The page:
Madrid’s heartbreak café

For a year now a group has been meeting to share its romantic misadventures in a coffee shop A mediator steers the sessions and keeps the conversation flowing

Participants in one of the sessions listen to the woman behind the idea, Lucía Jiménez.
Participants in one of the sessions listen to the woman behind the idea, Lucía Jiménez.carlos rosillo

Luis has been here before. Last time people complained that he was hogging the conversation, and here he is doing it again. And then somebody asks the big question: “What are you looking for in a partner?” He doesn’t think twice about it: “She’s gotta be hot.”

Trouble is, when half of your audience are women, this may not be regarded as the best reply. Quickly, Luis realizes his mistake and tries to cover it up: “Seriously now, I want a natural, fun kind of girl who I can talk to about anything.”

But the controversy rages on at Priorité, a coffee shop situated at number 42, Montera street in Madrid. For a year now, between 15 and 20 people have been meeting here twice a month to share their romantic misadventures.

For three euros, which includes the price of a drink, participants get to spend two hours telling others about their troubles and listening to the woes of others. There are no rules, no scripts, no taboos. A man can stand up and bashfully reveal to the group that his wife has been cheating on him. A divorcée might recount her failed experience at a dinner for singles. Then that same lady might add that, after dinner, she met and shared a car with a farmer from Burgos with whom she ended up having a lot in common.

Now I have a partner, but I haven’t stopped coming. Others’ opinions enrich my experiences”

“There are very odd stories,” says María Ángeles, who is the veteran of the group after attending six meetings. “The first time I came I was single. Now I have a partner, but I haven’t stopped coming. I feel other people’s opinions enrich my own experiences.”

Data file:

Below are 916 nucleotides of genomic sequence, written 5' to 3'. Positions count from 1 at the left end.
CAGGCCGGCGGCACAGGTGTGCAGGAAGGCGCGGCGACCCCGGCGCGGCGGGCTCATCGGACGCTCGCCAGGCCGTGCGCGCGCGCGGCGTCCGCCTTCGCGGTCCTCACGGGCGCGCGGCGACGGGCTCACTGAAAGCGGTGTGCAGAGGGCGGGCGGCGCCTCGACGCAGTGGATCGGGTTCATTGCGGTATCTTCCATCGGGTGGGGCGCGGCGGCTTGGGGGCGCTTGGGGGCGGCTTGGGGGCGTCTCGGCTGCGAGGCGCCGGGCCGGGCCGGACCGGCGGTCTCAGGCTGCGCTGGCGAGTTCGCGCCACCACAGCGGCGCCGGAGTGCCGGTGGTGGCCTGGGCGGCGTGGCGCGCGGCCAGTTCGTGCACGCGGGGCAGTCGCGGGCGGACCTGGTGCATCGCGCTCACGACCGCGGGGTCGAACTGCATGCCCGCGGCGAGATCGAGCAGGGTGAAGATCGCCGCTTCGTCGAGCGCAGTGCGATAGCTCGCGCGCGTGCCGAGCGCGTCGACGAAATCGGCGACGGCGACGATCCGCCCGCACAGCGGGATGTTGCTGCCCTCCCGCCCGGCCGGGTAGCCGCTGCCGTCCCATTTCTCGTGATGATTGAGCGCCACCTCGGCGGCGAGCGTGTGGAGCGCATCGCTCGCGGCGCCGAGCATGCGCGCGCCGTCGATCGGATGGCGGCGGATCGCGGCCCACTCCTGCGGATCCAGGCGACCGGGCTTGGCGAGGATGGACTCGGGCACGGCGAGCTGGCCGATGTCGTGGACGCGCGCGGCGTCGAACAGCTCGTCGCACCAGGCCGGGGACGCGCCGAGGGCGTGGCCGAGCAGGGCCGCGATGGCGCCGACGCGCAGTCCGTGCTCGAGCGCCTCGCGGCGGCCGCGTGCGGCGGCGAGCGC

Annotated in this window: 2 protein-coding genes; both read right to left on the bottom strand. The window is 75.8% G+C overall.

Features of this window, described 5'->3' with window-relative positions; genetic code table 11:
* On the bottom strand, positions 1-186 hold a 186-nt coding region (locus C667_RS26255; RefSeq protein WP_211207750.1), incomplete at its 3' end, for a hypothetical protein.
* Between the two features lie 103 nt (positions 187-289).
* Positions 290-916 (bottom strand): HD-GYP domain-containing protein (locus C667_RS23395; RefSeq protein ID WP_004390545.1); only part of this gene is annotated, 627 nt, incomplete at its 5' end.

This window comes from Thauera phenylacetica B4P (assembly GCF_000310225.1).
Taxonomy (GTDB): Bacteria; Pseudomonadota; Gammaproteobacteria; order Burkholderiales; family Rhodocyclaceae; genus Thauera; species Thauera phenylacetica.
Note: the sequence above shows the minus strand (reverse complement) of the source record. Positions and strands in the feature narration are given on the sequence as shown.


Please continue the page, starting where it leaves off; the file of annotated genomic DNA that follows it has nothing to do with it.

Although nobody is forced to speak, even the shyest people end up sharing their personal stories. Lucía Jiménez, who came up with the idea, also acts as a host, putting questions to the group and making sure people take turns talking.

“Being able to discuss your personal relations, to feel understood, to get feedback from people who have been through something similar... all of this is very beneficial, almost therapeutic I would say,” says Jiménez, 39. Before serving as an arbitrator for broken hearts, this mother of two used to work at a travel agency. But one day she realized that her shelves held more books about behavioral psychology than about exotic travel destinations. Her extraordinary interest in café talks and a diploma certifying her as a coach in neuro-linguistic programming (PNL) did the rest. “I am not an expert, there’s already too many of those on television,” she confesses. “It’s more practical to listen to those with the same problem.”

And maybe that is the key to the success of a gathering of people who don’t know each other, yet agree to openly share their romantic troubles. Maybe some of them feel like Blanche, the character in A Streetcar Named Desire who always depended on the kindness of strangers. Others might simply not have any other outlet for venting their feelings.

“The initiative works because you walk out feeling like you know the way humans work a little better: their fears, their impressions of love, the relationships between men and women,” says José Manuel, 53. This is his first time here, but just like Luis, he plans to return.

The next meetings are scheduled for March 18 and 25. More info at www.ytuquequieres.es

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